Amid warnings from economists and his own political base, President Donald Trump is pressing forward with a misguided trade war.
The White House on Thursday announced a new round of 25 percent tariffs on $16 billion of Chinese imports, and China immediately responded with more tariffs on American goods and another threat to drag the Trump administration before the World Trade Organization for violating global trade deals. The newest round of American tariffs will target motorcycles, railroad equipment, plastics, and various electrical components, among other things—the full list is 10-pages long.
Following an earlier round of tariffs that targeted $34 billion worth of Chinese imports, the Trump administration has now saddled American consumers with new taxes on $50 billion of imported goods.
The Trump administration has promised that these tariffs—which are legally and logistically separate from the tariffs on steel and aluminum imports—will force China to stop engaging in unfair trade practices and bring an end to the theft of American intellectual property. There is, so far, little indication that the tariffs are doing either of those things, but there is growing concern about how the escalating trade war will reshape the American economy.
Further escalation could have "consequential downside risk" to the economy, members of Federal Reserve warned in a statement issued Wednesday. If the White House continues to raise trade barriers, the purchasing power of U.S. households will be reduced, the officials said, according to a report from Agence France-Presse.
Just In: The Federal Reserve is getting a lot more worried about Trump's trade policy. Minutes from their July 31-Aug.1 meeting say:
— Heather Long (@byHeatherLong) August 22, 2018
Meanwhile, a Reuters poll of more than 100 economists shows that most of them expect economic growth to slow over the next two quarters as the boost created by last year's tax cuts fades and Americans begin to feel the costs of the tariffs. While the U.S. economy grew by 4.1 percent in the second quarter of this year, the Reuters poll found that most economists believe growth will slow to three percent in third quarter and fall below that mark by the end of the year.
"While Trump has said these trade tariffs will benefit the U.S. economy, no economist polled by Reuters shared that view," the news service reported.
But it looks like this week's escalation of the trade war could soon be overshadowed by a much larger deployment of tariffs. The Office of the U.S. Trade Representative, which is responsible for the China-specific tariffs (but not the steel and aluminum tariffs, which are handled by the Commerce Department), is in the midst of six days of hearings about the prospect of raising import taxes on an additional $200 billion worth of Chinese goods. Representatives from more than 300 companies are scheduled to testify at those hearings. As has been the case at nearly trade-related hearing in previous months, the responses will likely been overwhelmingly negative.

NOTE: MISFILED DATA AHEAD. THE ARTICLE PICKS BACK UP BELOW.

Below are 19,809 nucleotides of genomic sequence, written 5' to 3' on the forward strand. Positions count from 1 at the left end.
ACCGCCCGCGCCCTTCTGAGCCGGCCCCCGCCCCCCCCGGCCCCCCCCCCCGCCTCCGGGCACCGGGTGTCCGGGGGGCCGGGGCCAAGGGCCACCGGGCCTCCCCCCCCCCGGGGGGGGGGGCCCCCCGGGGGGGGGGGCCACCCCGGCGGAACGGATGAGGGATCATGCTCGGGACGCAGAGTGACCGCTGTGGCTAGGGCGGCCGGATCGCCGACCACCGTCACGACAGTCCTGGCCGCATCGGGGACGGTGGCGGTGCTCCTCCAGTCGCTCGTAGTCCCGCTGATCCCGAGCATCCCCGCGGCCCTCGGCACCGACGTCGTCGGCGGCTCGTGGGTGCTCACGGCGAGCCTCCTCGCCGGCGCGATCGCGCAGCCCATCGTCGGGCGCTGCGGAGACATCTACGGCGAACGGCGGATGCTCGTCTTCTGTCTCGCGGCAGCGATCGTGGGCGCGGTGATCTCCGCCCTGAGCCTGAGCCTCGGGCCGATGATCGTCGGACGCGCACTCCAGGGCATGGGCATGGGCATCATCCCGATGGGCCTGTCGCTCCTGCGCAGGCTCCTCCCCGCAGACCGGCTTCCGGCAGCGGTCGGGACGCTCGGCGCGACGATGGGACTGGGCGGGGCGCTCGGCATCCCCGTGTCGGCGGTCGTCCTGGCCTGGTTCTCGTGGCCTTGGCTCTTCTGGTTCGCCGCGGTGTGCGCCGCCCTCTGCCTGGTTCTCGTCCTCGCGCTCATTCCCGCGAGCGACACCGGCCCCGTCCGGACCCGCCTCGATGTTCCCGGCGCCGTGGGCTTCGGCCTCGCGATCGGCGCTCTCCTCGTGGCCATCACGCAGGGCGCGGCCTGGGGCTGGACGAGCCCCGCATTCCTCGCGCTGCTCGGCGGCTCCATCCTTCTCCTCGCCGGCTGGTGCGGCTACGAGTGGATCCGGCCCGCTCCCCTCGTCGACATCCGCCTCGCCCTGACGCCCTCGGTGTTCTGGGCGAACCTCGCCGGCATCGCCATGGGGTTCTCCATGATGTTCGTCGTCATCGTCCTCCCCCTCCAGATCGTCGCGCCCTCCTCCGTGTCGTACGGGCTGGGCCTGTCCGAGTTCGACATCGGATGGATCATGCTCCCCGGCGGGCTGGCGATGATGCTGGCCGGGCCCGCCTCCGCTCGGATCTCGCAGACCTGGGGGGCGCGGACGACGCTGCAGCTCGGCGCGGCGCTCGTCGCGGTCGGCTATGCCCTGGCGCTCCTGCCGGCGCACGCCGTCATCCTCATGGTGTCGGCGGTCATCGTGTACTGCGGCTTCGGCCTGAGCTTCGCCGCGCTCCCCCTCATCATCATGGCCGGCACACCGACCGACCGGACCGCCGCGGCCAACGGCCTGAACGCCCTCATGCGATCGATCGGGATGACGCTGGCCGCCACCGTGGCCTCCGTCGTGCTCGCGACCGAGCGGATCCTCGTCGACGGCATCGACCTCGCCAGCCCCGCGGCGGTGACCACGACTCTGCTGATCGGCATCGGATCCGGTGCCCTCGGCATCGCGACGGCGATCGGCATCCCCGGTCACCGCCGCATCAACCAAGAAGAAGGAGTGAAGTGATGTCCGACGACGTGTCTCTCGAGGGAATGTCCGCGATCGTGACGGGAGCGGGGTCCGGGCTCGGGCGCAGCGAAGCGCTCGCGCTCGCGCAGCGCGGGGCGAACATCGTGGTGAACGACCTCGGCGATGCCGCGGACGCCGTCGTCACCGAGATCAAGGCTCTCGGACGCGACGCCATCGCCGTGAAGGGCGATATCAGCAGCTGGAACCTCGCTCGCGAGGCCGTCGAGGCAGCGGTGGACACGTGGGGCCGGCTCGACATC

Unlike the first two sets of tariffs targeting Chinese goods, this new proposal would hit thousands of consumer items, including parts for computers and phones, furniture, clothing, and luggage. If approved, the U.S. consumers would be paying new taxes on a total of $250 billion worth of Chinese items—roughly equal to half of all China-to-U.S. trade last year.
That means lots of Americans could soon feel the same sting of tariffs that farmers and manufacturers have already been dealing with.
"The Trump administration has attempted to limit the application of tariffs to manufacturing goods, so it's really masked the impact on consumers even though it raises the costs for inputs to American manufacturers and service providers, that will ultimately be felt by the consumers," Jake Colvin, a vice president at the National Foreign Trade Council and one of the people who testified at this week's tariff hearings, told NPR's David Greene.
Colvin projects that further tariffs will raise prices on everything from apple juice to air conditioners, and video game consoles to bicycles. Eventually, the combination of higher prices for consumer goods, mounting job losses in tariff-affected industries, and slower economic growth should create political push-back against the Trump administration's trade war. An NBC/Marist poll of Texas voters released this week shows that 40 percent believe tariffs will hurt the economy while only 31 percent say they will protect jobs. The needle will continue to shift in toward hurt as long as Trump stays on his current course.
"If you're going to impose tariffs on $200 billion worth of goods," Colvin told NPR, "You can't avoid harm to U.S. consumers."